Each of the members has a pleasant
and powerful voice, and the solos are
consistently soulful and exceptionally
well-sung. The solos are the focal
point of each song, but equally
dynamic are the ensemble accom-
paniments, arranged by producer
Peter Mann. While not necessarily of
high complexity, the Nylon's
arrangements are always clever and
entertaining,and support each song
without cluttering it. One Size Fits All
shows off the Nylon's versatility as
well, the material ranging from jazzy
tunes to ballads to traditional doo-

wop.
Despite all their quality in recor-
ding and performance, I've always
wondered how the Nylons would fare
in the restrictive world of pop music,
since their sound is so far outside of
the norm. U.S. pop radio, limited by
its formats, seems a tough market for
a band like the Nylons to enter. Yet
Cooper is optimistic, based on the
band's similar experience in Canada.
"Stations in Canada resisted
playing us at first, until we had sold a
couple million records and they had to
play us because people were calling
us up and asking why they weren't.
The stations had to be shown that we
wouldn't stick out like a sore thumb in
their programs.
Such is the challenge the Nylons
face once again as they try to make
their mark in America. While the
American public is a tough and rather
inflexible audience, I hope that we're
not that much unlike the rest of the
world and can come to appreciate a
top-quality, hard-working band that
happens to perform (gasp!) minus
guitars.
The signs are good, though; the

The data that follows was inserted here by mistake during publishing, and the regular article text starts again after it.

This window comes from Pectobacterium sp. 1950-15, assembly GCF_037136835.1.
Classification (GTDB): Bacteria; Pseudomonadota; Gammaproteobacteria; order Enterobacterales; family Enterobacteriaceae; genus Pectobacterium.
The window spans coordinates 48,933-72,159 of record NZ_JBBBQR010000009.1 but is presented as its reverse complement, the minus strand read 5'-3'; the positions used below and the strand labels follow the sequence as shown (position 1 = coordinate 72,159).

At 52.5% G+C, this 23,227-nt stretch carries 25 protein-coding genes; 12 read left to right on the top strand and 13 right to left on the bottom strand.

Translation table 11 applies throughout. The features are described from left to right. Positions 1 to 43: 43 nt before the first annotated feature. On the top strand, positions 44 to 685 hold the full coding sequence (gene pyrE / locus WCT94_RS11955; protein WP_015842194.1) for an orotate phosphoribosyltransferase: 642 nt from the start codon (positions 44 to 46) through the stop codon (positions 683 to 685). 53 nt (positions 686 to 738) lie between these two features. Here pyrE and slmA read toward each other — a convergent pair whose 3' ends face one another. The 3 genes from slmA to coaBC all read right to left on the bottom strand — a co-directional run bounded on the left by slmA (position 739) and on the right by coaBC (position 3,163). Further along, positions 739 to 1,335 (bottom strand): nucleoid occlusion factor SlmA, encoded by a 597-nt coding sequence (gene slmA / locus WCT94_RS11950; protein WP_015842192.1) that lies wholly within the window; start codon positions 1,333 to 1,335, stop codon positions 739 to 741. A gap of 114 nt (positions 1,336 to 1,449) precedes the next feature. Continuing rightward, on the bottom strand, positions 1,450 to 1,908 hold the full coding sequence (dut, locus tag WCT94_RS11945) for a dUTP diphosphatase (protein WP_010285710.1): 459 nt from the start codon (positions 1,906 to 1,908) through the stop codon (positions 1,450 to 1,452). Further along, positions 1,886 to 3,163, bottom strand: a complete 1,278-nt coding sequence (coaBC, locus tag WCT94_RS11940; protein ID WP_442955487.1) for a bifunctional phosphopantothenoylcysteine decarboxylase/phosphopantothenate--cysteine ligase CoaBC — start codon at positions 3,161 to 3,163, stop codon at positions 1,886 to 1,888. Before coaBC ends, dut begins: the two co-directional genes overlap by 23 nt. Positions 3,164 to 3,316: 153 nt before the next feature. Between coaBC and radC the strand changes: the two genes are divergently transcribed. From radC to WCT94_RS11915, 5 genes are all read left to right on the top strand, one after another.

Nylons have performed in the U.S.
occasionally, andthe response has
been as strong as in their other
markets. In addition, one Size Fits
All has sold 50,000 copies in the U.S.
since its release, 10 times what their
label had expected.
So, if you want to be in on the
ground floor of what could be a major
breakthrough, or you want to support
an innovative, creative band, or if you
just want to be well entertained, come
to the Power Center tomorrow night
and check out the Nylons' highly-
touted show. I know the Friars will be
there.

Open,,
yet
intimate.
By Jere Williamson
OysterHBar and Spaghetti Machine
301 W. Huron
Hours: Sunday-Monday, 5-9; Tuesday-
Saturday 5-10 p.m.
T HE SUN WAS SETTING
Friday night as our little Daily
dinner party journeyed off campus to
explore the Spaghetti Machine and
Oyster Bar. Known to regulars as
simply The Spaghetti Machine, this
cozy bistro is tucked away beneath
the Rubiyat at the corner of
Washington and First Street. This
fact in no way hinders it's popularity,
so we decided to investigate what
many Ann Arborites regard as their
own special find.
Arriving at seven, the place was not
yet crowded and we had plenty of
time to peruse the menu. It features
pasta, green,. white, or whole wheat
noodles with a variety of sauces, from
simple tomato (organically grown in.
the owner's garden) to an exquisite
white clam. Besides the 'pasta
possibilities, there are a variety of
veal dishes, and of course, oysters.
For students who have come of age,
the wine list offers many fine reds and
burgundies, with only a few white vin-
tages to choose from.
We started off with our own little

loaf of fresh bread still warm from